|Alternative names||611 West 6th Street
|Location||611 West 6th Street
Los Angeles, California
|Roof||189 m (620 ft)|
|Floor area||715,463 sq ft (66,468.7 m2)|
|Design and construction|
|Architect||William L. Pereira & Associates|
|Structural engineer||Brandow & Johnston Inc|
|Main contractor||Dinwiddie Construction|
611 Place is a 189 m (620 ft) skyscraper at 611 West 6th Street in downtown Los Angeles, California, designed by William L. Pereira & Associates and completed in 1969. The building was commissioned by the now-defunct Crocker Citizen's Bank, and served as its headquarters for many years before being bought by AT&T. It was the tallest building in Los Angeles upon completion, and the first building to surpass Los Angeles City Hall in terms of structural height (many buildings had surpassed City Hall with decorative spires, the first being Richfield Tower). It consists of a cross-shaped tower clad in vertical aluminum beams, and supported on its west side by an immense, blank slab of concrete running the entire height of the building, which is used to display corporate logos.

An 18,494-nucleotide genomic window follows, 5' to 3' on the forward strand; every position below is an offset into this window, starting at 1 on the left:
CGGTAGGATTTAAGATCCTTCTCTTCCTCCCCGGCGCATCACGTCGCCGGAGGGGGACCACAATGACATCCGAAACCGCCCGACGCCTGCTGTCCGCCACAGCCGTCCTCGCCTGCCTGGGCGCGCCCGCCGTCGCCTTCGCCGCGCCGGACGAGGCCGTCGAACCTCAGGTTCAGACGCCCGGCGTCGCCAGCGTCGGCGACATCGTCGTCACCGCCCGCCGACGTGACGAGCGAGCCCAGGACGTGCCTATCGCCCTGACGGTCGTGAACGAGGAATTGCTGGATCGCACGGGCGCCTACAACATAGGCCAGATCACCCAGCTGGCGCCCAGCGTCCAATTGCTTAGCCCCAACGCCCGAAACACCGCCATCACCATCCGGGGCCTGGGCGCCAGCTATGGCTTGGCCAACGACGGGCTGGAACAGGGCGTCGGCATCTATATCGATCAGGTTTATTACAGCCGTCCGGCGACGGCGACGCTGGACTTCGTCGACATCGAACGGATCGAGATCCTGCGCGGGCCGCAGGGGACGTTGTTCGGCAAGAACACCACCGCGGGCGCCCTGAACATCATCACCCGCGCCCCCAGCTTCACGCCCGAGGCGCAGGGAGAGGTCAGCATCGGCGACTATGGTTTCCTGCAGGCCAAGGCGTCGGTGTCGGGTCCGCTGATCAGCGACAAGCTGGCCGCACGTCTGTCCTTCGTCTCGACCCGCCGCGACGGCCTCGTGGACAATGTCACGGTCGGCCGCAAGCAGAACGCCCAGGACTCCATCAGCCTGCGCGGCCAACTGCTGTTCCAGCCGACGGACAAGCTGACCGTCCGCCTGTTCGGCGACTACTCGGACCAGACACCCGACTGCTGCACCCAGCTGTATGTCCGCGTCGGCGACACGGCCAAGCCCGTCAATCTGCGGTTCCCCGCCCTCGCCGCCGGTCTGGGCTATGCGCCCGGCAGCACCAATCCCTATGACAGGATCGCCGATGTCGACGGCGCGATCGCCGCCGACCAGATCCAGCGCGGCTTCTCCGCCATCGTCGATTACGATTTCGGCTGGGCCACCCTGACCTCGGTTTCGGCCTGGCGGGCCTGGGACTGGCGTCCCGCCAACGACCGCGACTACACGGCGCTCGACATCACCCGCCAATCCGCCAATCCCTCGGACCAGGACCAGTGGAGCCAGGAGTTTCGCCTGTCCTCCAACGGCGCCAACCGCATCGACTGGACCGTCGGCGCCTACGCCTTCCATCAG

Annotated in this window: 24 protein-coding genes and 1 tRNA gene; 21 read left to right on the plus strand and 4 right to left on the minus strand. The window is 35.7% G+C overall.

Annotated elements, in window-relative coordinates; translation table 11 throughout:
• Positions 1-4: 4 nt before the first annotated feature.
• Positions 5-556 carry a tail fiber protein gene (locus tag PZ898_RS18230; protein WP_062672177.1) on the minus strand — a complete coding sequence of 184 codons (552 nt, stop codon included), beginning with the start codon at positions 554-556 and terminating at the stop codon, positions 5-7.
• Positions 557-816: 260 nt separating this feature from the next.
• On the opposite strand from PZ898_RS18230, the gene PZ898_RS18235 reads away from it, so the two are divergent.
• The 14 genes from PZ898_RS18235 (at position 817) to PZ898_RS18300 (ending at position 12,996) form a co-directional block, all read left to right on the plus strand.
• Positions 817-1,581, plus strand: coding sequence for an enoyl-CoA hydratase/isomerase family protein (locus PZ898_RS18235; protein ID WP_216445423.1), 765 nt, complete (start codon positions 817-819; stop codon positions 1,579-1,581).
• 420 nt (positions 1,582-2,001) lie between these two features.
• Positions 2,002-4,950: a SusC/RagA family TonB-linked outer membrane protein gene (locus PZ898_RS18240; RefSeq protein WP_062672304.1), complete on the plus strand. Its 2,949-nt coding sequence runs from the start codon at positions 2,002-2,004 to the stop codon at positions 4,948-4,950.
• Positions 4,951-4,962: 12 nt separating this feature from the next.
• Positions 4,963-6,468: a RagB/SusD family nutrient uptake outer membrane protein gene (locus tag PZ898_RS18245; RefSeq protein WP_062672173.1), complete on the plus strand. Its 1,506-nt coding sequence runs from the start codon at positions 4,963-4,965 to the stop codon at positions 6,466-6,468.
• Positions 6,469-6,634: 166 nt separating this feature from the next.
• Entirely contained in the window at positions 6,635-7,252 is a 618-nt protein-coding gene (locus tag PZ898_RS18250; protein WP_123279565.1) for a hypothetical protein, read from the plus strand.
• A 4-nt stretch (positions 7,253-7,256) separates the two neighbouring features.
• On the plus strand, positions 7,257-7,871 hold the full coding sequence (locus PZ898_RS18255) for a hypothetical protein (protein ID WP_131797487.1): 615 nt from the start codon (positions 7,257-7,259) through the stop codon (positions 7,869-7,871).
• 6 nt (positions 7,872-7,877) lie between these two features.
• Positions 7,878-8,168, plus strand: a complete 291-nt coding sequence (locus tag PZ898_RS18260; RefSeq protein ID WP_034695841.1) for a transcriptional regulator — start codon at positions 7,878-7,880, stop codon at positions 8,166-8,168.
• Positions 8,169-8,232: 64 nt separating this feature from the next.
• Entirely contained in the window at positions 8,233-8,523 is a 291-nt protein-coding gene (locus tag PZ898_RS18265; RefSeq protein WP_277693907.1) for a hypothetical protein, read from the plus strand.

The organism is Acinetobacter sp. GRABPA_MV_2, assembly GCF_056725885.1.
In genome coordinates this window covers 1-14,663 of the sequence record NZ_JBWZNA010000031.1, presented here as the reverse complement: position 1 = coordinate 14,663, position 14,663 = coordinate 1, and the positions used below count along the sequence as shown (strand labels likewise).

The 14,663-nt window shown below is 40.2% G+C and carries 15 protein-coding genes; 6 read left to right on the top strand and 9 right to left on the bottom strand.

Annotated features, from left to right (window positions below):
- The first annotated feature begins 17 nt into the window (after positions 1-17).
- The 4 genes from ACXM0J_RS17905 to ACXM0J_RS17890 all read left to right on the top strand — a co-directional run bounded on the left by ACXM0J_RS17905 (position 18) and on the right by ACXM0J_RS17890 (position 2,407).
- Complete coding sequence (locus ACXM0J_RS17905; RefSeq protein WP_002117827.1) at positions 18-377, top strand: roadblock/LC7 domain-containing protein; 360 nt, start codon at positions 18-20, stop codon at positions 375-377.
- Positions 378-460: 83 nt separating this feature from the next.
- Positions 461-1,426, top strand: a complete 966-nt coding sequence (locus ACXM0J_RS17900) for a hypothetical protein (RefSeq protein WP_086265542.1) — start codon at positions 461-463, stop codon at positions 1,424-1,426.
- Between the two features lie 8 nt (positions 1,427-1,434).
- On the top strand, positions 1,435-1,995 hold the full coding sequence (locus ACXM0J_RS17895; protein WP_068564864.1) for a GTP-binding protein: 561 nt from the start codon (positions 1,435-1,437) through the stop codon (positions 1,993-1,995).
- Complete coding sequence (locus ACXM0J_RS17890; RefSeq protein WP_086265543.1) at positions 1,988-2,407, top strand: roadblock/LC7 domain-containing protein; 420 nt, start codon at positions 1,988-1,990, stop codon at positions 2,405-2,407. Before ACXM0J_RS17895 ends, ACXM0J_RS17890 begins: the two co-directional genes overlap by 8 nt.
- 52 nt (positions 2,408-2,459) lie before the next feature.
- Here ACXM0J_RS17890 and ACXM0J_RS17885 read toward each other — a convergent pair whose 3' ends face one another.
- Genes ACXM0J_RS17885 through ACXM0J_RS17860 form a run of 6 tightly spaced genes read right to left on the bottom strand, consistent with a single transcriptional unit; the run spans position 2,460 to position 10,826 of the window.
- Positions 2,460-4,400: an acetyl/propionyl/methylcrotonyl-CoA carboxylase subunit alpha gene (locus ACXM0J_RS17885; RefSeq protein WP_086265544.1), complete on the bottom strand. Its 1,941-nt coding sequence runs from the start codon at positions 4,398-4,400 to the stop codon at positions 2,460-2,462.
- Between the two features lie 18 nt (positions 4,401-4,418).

The building has a strange habit of making unusual appearances in popular movies; it appeared twice in 2004, first in The Day After Tomorrow where it mysteriously appeared in shots of Manhattan, and later in Along Came Polly, where it was the starting point of an ill-fated BASE jump. 611 Place is also destroyed by an earthquake in the 2000 movie Epicenter. In the 1997 film Con Air the building be seen from an aerial view and street view as a dead body falls from an aircraft and lands on a car near the base of the building in what is supposed to be the city of Fresno, California.
Since being vacated by AT&T, there have been plans to turn its upper levels into high-end condominiums, in a re-development scheme similar to the one executed on the nearby Eastern Columbia Building.